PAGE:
Many people (outside of China) have had the chance to come across this iconic picture of a young man standing in front of a tank. This picture was taken in 1989 during the Tiananmen Square protests led by Chinese students. The students first started gathering to mourn the death of the communist party general secretary Hu Yaobang who had previously started developing liberal ideas within the communist party and was forced to step down as a result of the growing hostilities that his ideas provoked. The students then started asking for the government to accept the views of Hu Yaobang on democracy and gathered in campuses and famous places to conduct hunger strikes and protests. These protests also happened during the visit of the Soviet leader Mikhail Gorbachev and as Rebecca MacKinnnon says in her article China’s ‘networked authoritarianism’ “Students hoped that Chinese leaders would follow his policy of glasnost, the Russian word for “openness,” which became the catchphrase for a loosening of controls on the Russian press and discussion of political reform”.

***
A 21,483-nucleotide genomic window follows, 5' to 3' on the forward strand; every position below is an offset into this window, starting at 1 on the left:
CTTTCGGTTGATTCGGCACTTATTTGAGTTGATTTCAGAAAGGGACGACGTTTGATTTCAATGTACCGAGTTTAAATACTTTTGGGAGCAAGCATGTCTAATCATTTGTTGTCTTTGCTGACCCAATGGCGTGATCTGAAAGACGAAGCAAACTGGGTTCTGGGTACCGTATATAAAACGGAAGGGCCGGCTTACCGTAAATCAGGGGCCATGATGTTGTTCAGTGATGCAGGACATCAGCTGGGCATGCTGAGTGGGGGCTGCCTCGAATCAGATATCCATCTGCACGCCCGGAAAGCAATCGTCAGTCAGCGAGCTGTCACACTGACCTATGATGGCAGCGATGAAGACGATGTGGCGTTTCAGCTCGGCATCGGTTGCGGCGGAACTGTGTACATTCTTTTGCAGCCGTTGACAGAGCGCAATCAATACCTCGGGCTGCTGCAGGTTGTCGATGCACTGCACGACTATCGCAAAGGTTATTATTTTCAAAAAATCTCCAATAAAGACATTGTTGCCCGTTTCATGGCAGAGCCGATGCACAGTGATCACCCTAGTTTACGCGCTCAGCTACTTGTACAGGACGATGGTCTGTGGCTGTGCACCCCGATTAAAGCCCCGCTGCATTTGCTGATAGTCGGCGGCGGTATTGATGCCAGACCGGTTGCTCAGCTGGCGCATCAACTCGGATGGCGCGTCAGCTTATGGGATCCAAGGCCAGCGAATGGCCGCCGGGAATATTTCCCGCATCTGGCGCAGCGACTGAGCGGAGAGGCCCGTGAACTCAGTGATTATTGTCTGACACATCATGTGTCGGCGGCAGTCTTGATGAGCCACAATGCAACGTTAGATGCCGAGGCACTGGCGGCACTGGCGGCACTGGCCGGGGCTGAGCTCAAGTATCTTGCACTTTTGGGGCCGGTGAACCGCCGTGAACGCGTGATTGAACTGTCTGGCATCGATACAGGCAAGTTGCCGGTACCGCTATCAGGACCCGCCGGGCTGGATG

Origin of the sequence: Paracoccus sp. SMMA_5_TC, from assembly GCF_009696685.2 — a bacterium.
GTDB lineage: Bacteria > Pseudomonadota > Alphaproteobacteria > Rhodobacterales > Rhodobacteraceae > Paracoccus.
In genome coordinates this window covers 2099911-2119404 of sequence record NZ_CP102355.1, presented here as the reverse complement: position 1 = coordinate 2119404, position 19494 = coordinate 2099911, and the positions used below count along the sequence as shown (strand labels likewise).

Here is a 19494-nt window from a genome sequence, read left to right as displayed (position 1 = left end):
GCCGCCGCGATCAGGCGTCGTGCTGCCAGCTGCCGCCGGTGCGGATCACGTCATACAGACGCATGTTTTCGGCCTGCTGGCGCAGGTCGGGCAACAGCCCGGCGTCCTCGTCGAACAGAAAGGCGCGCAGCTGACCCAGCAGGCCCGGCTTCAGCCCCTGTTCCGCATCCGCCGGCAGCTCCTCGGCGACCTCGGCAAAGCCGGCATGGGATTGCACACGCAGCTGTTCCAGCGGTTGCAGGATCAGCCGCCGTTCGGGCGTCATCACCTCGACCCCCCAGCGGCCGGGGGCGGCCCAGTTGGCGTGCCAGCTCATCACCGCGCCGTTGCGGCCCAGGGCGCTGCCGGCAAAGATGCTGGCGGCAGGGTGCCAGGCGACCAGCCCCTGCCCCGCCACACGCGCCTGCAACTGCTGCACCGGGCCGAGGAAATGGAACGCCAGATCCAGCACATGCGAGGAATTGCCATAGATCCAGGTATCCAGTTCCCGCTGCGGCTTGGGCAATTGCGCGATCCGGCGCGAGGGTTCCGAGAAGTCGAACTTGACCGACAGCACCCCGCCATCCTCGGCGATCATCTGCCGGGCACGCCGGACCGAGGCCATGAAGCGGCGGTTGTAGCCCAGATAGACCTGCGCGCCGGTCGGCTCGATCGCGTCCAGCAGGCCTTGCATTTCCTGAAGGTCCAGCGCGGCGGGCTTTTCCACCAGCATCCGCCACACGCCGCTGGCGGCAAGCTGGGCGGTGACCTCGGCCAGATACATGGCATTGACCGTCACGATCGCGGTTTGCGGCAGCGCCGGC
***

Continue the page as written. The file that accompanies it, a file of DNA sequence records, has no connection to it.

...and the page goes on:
On the 3rd of June 1989, the Chinese government ordered the clearing of Tiananmen Square where thousands of Chinese (students and other citizens) were gathered to continue the protests. 218 civilians died during that attack with thousands wounded. Despite the major media turmoil this event created in the world, the Chinese government made sure that any discussion on the event was suppressed and to this day, China celebrates more the birth of Hu Yaobang than his death in fear of bringing back the memories of this event. Some terms related to the Tiananmen Square massacre are still censored by the “Great firewall” and the government controls any information available to the public on this event. The results of this control are heart breaking and the silence of the government is completely erasing it from the History of China. In 2005, a PBS documentary crew showed the photo of the man standing in front of the tank to many university students in Beijing. The majority didn’t recognize it at all. This shows how by creating the “Great firewall” and controlling the information flow, the Chinese government is not only depriving its citizen of the events happening now around the world, but also their own past. People outside of China who have no direct link with the event have probably viewed this emotional video more than the Chinese citizens whose freedom has cost these people’s lives. This also reminds me of the story told by one of my classmate who couldn’t find information about a protest his father was part of in mainland China and how he spent a lot of time searching for it on google once he was on vpn. I believe that the Chinese government risk facing more uproar by making it hard for its citizens to have access to these kinds of events so crucial to the past of their country, as they cannot hide it from them forever.